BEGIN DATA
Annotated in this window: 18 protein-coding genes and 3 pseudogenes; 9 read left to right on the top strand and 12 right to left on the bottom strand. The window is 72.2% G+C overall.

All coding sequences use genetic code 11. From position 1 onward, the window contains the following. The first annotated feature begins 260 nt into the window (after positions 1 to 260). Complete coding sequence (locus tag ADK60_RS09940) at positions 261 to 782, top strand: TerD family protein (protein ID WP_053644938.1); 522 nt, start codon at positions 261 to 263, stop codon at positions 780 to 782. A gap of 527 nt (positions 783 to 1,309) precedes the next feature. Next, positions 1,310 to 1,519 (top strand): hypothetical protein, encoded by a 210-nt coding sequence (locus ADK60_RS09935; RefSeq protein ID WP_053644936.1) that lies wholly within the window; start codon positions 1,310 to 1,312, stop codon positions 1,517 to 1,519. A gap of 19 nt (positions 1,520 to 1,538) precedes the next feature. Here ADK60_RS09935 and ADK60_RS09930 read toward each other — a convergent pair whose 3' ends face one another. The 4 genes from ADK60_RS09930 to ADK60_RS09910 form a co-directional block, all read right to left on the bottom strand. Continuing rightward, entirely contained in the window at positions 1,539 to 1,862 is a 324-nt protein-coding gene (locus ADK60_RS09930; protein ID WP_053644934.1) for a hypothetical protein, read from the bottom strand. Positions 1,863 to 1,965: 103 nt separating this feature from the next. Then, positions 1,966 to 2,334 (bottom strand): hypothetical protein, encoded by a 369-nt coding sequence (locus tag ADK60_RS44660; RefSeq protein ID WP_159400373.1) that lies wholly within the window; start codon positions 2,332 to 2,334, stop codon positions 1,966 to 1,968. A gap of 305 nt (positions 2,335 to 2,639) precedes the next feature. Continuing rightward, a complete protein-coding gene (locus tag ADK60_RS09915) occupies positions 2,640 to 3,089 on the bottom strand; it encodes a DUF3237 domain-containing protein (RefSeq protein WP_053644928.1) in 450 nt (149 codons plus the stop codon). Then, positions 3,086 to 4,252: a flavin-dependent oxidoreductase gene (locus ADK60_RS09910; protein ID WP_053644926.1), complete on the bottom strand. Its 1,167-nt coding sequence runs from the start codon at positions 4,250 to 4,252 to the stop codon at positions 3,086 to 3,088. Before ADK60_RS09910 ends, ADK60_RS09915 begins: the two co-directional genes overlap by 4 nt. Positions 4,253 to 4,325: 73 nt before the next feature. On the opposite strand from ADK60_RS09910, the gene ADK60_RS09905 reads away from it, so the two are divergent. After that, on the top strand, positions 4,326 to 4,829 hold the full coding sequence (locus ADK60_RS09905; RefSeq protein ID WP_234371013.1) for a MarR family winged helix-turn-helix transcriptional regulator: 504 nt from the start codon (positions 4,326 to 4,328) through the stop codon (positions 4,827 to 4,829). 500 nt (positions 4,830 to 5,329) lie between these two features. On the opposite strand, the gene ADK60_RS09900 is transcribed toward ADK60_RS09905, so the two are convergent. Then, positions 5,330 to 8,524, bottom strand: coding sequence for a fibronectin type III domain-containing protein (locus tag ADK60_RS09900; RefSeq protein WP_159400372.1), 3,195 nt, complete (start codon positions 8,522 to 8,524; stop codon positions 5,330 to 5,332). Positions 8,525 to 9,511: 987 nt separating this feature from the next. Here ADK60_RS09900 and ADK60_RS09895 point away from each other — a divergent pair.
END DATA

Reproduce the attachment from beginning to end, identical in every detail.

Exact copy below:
Annotated in this window: 18 protein-coding genes and 3 pseudogenes; 9 read left to right on the top strand and 12 right to left on the bottom strand. The window is 72.2% G+C overall.

All coding sequences use genetic code 11. From position 1 onward, the window contains the following. The first annotated feature begins 260 nt into the window (after positions 1 to 260). Complete coding sequence (locus tag ADK60_RS09940) at positions 261 to 782, top strand: TerD family protein (protein ID WP_053644938.1); 522 nt, start codon at positions 261 to 263, stop codon at positions 780 to 782. A gap of 527 nt (positions 783 to 1,309) precedes the next feature. Next, positions 1,310 to 1,519 (top strand): hypothetical protein, encoded by a 210-nt coding sequence (locus ADK60_RS09935; RefSeq protein ID WP_053644936.1) that lies wholly within the window; start codon positions 1,310 to 1,312, stop codon positions 1,517 to 1,519. A gap of 19 nt (positions 1,520 to 1,538) precedes the next feature. Here ADK60_RS09935 and ADK60_RS09930 read toward each other — a convergent pair whose 3' ends face one another. The 4 genes from ADK60_RS09930 to ADK60_RS09910 form a co-directional block, all read right to left on the bottom strand. Continuing rightward, entirely contained in the window at positions 1,539 to 1,862 is a 324-nt protein-coding gene (locus ADK60_RS09930; protein ID WP_053644934.1) for a hypothetical protein, read from the bottom strand. Positions 1,863 to 1,965: 103 nt separating this feature from the next. Then, positions 1,966 to 2,334 (bottom strand): hypothetical protein, encoded by a 369-nt coding sequence (locus tag ADK60_RS44660; RefSeq protein ID WP_159400373.1) that lies wholly within the window; start codon positions 2,332 to 2,334, stop codon positions 1,966 to 1,968. A gap of 305 nt (positions 2,335 to 2,639) precedes the next feature. Continuing rightward, a complete protein-coding gene (locus tag ADK60_RS09915) occupies positions 2,640 to 3,089 on the bottom strand; it encodes a DUF3237 domain-containing protein (RefSeq protein WP_053644928.1) in 450 nt (149 codons plus the stop codon). Then, positions 3,086 to 4,252: a flavin-dependent oxidoreductase gene (locus ADK60_RS09910; protein ID WP_053644926.1), complete on the bottom strand. Its 1,167-nt coding sequence runs from the start codon at positions 4,250 to 4,252 to the stop codon at positions 3,086 to 3,088. Before ADK60_RS09910 ends, ADK60_RS09915 begins: the two co-directional genes overlap by 4 nt. Positions 4,253 to 4,325: 73 nt before the next feature. On the opposite strand from ADK60_RS09910, the gene ADK60_RS09905 reads away from it, so the two are divergent. After that, on the top strand, positions 4,326 to 4,829 hold the full coding sequence (locus ADK60_RS09905; RefSeq protein ID WP_234371013.1) for a MarR family winged helix-turn-helix transcriptional regulator: 504 nt from the start codon (positions 4,326 to 4,328) through the stop codon (positions 4,827 to 4,829). 500 nt (positions 4,830 to 5,329) lie between these two features. On the opposite strand, the gene ADK60_RS09900 is transcribed toward ADK60_RS09905, so the two are convergent. Then, positions 5,330 to 8,524, bottom strand: coding sequence for a fibronectin type III domain-containing protein (locus tag ADK60_RS09900; RefSeq protein WP_159400372.1), 3,195 nt, complete (start codon positions 8,522 to 8,524; stop codon positions 5,330 to 5,332). Positions 8,525 to 9,511: 987 nt separating this feature from the next. Here ADK60_RS09900 and ADK60_RS09895 point away from each other — a divergent pair.